by ProBasket
Tags: momentum
ProBasket is offline
Apr1-05, 06:23 PM
P: 143
1.)Let us assume that the blocks are in motion, and the x-components of their momenta at a certain moment are [tex]p_1[/tex] and [tex]p_2[/tex], respectively. (there's a pic attached)

Find the x-component of the velocity of the center of mass at that moment.

Express your answer in terms of [tex]m_1,m_2,p_1, p_2[/tex]

my answer is [tex]v_{cm} = \frac{m_1*p_1+m_2*p_2}{m_1+m_2}[/tex] but it's incorrect and i dont understand why.

i think p stands for point particle.

also, i have one more quick quesiton:

2.)Suppose that [tex]v_{cm} = 0 [/tex]. Therefore, the following must be true
A.) [tex]p_1 = p_2[/tex]
B.) [tex] v_1 = v_2[/tex]
c.) m1 = m2
d.) none of the above
for this one, i think that if it's equal to zero, both masses should be equal, is this correct?
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StatusX is offline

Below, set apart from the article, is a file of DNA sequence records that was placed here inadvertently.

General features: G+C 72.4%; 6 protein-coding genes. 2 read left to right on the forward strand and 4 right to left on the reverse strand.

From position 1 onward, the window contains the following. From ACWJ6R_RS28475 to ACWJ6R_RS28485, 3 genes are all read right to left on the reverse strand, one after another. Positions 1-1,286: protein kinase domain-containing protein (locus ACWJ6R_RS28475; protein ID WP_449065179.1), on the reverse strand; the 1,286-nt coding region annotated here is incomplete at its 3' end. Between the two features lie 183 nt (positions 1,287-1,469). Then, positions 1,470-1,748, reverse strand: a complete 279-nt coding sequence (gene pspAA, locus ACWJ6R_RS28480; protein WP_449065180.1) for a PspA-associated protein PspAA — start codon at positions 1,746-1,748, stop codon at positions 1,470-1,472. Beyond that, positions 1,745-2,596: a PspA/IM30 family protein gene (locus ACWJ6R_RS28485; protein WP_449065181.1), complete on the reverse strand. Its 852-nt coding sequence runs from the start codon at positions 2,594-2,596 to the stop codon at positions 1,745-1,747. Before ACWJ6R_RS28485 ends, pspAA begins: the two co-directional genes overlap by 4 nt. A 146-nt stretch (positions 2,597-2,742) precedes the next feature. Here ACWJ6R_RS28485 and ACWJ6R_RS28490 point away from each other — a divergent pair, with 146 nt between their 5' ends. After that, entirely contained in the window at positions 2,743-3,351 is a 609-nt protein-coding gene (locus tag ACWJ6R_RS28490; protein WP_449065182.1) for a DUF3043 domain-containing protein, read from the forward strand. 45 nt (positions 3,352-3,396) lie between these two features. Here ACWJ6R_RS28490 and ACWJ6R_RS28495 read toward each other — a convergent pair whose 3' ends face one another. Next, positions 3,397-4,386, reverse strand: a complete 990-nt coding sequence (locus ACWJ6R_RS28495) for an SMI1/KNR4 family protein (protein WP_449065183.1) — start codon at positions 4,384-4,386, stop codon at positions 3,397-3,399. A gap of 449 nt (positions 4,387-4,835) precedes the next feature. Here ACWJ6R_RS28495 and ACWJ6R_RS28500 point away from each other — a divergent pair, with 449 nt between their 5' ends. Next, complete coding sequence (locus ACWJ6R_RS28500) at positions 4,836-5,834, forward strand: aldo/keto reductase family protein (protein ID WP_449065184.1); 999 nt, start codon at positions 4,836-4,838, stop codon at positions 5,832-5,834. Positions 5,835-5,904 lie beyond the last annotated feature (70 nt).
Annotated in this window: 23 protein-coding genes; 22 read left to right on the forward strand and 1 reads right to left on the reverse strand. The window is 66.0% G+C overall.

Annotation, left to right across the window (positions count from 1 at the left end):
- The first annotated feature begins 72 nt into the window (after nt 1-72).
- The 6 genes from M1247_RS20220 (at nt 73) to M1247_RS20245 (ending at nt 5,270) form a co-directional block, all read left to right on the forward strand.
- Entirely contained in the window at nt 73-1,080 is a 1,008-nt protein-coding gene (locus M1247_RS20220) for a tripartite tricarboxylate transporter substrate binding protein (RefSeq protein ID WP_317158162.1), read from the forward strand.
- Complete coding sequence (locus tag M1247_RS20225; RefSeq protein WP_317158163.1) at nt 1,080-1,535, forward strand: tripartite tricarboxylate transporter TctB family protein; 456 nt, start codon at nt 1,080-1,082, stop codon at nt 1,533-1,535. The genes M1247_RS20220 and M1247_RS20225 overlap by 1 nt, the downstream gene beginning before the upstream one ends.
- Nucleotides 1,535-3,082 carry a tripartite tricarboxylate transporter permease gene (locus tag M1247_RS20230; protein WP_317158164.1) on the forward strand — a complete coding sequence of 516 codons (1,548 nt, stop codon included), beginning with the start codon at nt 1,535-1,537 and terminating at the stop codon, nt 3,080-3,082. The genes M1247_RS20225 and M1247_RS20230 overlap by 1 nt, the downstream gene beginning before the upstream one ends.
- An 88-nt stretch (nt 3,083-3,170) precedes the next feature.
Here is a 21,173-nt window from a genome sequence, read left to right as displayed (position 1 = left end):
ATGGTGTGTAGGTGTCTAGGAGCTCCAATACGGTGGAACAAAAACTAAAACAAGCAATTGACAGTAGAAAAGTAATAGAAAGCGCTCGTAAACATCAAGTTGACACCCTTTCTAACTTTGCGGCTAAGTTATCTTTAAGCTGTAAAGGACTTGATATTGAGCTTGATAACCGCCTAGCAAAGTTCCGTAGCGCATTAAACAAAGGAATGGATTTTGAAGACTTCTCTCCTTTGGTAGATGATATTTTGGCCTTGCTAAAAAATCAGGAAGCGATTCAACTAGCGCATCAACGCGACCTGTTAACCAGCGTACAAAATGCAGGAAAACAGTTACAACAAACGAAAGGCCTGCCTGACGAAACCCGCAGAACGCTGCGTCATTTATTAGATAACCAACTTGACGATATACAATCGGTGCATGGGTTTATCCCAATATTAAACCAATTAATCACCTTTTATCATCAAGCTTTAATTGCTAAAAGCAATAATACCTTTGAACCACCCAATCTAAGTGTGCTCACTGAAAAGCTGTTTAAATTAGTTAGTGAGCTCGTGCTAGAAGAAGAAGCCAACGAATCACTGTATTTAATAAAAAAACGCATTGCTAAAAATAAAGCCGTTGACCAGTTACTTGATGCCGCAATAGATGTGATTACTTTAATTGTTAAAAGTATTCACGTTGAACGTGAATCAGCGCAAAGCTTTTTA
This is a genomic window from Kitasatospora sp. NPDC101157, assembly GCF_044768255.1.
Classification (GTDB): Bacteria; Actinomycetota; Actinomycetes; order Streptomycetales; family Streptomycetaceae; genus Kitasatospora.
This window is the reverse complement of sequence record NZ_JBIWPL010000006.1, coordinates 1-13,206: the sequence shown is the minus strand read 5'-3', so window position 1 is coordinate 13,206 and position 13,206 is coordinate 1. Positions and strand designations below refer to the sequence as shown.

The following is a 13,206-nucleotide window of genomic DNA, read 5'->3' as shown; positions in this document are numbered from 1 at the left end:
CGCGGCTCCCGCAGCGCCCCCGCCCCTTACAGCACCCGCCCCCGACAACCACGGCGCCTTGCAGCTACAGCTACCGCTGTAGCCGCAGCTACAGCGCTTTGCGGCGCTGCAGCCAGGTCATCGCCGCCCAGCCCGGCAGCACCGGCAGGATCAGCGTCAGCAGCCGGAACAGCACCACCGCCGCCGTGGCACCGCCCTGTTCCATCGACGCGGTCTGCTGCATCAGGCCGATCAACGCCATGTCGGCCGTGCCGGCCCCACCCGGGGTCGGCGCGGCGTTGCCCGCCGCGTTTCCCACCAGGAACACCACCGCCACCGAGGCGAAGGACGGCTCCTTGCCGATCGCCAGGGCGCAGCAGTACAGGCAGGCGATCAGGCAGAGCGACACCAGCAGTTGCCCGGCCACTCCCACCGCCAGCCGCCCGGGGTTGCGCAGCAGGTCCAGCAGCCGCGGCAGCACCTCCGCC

Apr1-05, 06:58 PM
HW Helper
P: 2,566
As a general rule, the total momentum of a system is the vector sum of the momenta of all the particles. This is equal to M_total v_cm.

In this case, the position of the center of mass is (m_1 x_1 + m_2 x_2) /(m_1 + m_2). So the velocity is it's change in time, which is (m_1 v_1 + m_2 v_2) /(m_1 + m_2) = (p_1 + p_2)/(m_1+m_2).

For the MC question, remember you can pick the velocity of the center of mass to be anything you want by adding some velocity to both masses. So you can always make it 0 with the right choice of this velocity. Based on what I said in the first paragraph, what does this tell you?

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